improve quality by 92%
ease integration and customization by 86%
quicken pace of innovation by 82%
improve support by 84%
increase standards compliance by 91%
decrease time to market by 82%
Open source has the luxury of continual user feedback and collaboration to help design software that meets the requirements of business, users and developers. Communication is also the essence of Social Media, as the goal of a social network is a user-driven and -managed experience through community creation. A social network offers community interaction where people of similar interests can connect to share ideas and experiences. Social Media's ease of use results in a greater number of users collaborating and interacting, compared to the number of users seen in a typical open source community.
Danah Boyd of Alternet highlights the social networking value of Social Media: "Many of us in this room see social network sites as a modern-day incarnation of the public sphere. Politicians log in to these sites to connect with constituents and hear their voices. Campaign managers and activists try to rally people through these sites. Market researchers try to get a sense of people's opinions through these sites. Educators try to connect with students and build knowledge-sharing communities".
The Social Media Revolution video summarizes the growth and impact of Social Media. It includes statistics such as:
one in every twenty Internet visits in the US is to one of the top twenty social networking sites, representing a growth rate twice that of a year ago
85% of Canadians regularly visit a social networking site with 63% regularly visiting a blog
Businesses and organizations are starting to see the value and strength found in the large populations that can be reached using Social Media. Corporations are moving beyond a restricted information sharing model to a more open approach that communicates through Social Media platforms.
Marketing Through Social Media
An April, 2009 Forrester Research report entitled The Future of the Social Web predicted tremendous growth for Social Media Marketing budgets. The next four years are expected to see a rise of 34% in expenditures, outstripping both email and mobile marketing.
The Comscore presentation at Podcamp 2009 discussed the Social Media context:
24 million Canadians use Facebook at least once a month (out of a total population of under 34 million) and the average Facebook use is 46 hours per month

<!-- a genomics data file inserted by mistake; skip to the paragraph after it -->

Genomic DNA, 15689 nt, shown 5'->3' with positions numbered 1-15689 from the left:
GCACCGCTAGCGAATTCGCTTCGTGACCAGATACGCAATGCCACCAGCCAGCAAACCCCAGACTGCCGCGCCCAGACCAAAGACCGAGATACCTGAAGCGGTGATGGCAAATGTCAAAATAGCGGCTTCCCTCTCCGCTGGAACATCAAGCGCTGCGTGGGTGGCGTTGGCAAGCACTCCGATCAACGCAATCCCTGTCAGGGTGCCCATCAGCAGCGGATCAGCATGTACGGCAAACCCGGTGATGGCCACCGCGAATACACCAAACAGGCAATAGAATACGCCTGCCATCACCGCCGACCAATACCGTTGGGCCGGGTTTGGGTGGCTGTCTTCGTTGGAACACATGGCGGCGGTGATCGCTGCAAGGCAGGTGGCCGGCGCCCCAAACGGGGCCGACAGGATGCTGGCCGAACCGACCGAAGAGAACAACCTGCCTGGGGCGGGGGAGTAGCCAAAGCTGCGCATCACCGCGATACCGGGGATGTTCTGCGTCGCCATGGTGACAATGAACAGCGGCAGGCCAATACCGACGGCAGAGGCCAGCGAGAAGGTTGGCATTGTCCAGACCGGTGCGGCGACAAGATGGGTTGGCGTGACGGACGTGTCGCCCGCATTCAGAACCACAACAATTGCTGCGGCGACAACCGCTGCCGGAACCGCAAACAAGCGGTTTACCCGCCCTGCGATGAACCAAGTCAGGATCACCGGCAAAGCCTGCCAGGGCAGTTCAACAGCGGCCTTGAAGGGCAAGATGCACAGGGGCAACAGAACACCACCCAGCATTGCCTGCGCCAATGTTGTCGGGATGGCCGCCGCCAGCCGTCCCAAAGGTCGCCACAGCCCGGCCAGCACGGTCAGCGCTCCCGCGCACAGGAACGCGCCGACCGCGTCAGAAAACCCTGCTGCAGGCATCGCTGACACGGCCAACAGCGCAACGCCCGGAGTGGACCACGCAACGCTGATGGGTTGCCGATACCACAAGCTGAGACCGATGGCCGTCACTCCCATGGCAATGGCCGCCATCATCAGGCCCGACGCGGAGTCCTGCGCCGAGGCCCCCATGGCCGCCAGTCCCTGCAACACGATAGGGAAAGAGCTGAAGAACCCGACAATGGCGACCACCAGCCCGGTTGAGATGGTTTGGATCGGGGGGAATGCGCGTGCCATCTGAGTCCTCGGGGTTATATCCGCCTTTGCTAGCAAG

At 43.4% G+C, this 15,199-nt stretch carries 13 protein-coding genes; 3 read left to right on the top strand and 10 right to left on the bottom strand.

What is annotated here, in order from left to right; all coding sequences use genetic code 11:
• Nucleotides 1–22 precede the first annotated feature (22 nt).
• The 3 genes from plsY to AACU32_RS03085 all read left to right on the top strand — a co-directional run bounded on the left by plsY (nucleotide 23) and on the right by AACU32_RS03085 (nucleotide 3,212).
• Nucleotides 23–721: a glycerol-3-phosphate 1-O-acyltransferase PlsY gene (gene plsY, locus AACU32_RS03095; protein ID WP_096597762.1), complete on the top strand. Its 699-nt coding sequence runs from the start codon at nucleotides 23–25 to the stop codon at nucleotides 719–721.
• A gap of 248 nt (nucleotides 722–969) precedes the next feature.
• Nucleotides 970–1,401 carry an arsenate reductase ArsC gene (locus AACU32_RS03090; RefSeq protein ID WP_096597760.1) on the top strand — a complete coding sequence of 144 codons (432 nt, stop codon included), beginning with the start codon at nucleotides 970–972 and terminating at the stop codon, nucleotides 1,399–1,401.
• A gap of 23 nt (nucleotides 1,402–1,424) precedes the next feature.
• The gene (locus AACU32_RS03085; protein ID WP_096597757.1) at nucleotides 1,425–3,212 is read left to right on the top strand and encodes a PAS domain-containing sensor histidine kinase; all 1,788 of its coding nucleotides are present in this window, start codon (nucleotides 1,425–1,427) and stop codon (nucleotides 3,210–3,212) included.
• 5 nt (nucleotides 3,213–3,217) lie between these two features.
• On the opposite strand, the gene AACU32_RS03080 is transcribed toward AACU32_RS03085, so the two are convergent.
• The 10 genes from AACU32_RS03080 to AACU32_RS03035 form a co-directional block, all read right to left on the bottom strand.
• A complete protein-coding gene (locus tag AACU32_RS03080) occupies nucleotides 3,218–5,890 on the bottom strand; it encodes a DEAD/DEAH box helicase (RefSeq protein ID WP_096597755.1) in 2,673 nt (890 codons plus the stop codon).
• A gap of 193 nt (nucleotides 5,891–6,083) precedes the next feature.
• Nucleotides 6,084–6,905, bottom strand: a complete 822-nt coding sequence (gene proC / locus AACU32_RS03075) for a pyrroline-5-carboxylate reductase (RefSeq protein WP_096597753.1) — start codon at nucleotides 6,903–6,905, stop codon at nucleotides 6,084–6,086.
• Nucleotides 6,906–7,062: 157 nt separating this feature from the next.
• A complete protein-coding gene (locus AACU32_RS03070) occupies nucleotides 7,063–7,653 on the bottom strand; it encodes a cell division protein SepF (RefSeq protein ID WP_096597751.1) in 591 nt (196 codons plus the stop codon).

85% of Canadians view streaming video with an average of 120 videos per month per viewer
MySpace has 70 million US users
daily Internet use among youth increased from 24% to 40% between 2007 and 2008; TV usage for the same period increased from 28% to 29%
The importance of Social Media cannot be dismissed as a passing phase. It represents a real disruptive technology that is probably waiting for a real killer application. Some believe that application is Facebook, but only time will tell.
The Future of Open Social Media
An excellent example of the open source and Social Media worlds combining is the launch of Google Wave at the Google IO 2009 Conference. According to Google: "Google Wave is a real-time communication platform. It combines aspects of email, instant messaging, wikis, web chat, social networking, and project management to build one elegant, in-browser communication client. You can bring a group of friends or business partners together to discuss how your day has been or share files".
Real-time support: in most instances, you can see what someone else is typing, character-by-character.
Embedability: waves can be embedded on any blog or website.
Applications and extensions: developers can build their own applications within waves. These can be anything from simple bots to complex real-time games.
Wiki functionality: anything written within a Google Wave can be edited by anyone else because all conversations within the platform are shared. You can correct and append information, or add your own commentary within a developing conversation.
Open source license: Google Wave code will be released as open source in order to foster innovation and adoption amongst developers.
Playback: you can playback any part of the wave to see what was said.
Natural language: Google Wave can autocorrect spelling, even going as far as knowing the difference between similar words, like "been" and "bean." It can also auto-translate on-the-fly.
Drag-and-drop file sharing: there are no attachments. Drag a file and drop it inside Google Wave and everyone will have access.
According to Adam Ostrow of Mashable, Google Wave provides the following benefits:
1) it's editable, meaning the audience you're sharing the embed with can make changes
2) it's drag and drop, so that same audience can also easily add content
3) it can be played back, so you can see how the Wave has evolved over time.
Taking all of these features into consideration, it is possible that the Wave could become a new type of commenting system for the Web.
We believe that as developers continue to integrate Social Media's usability and interactivity into their development practices, the two worlds of open source and Social Media will become more entwined. More businesses and organizations will adopt both open source and Social Media technologies to accomplish their goals and produce opportunities for the future. Social Media will continue its growth as a popular communication tool and, over time, more Social Media tools will be released under open source licenses.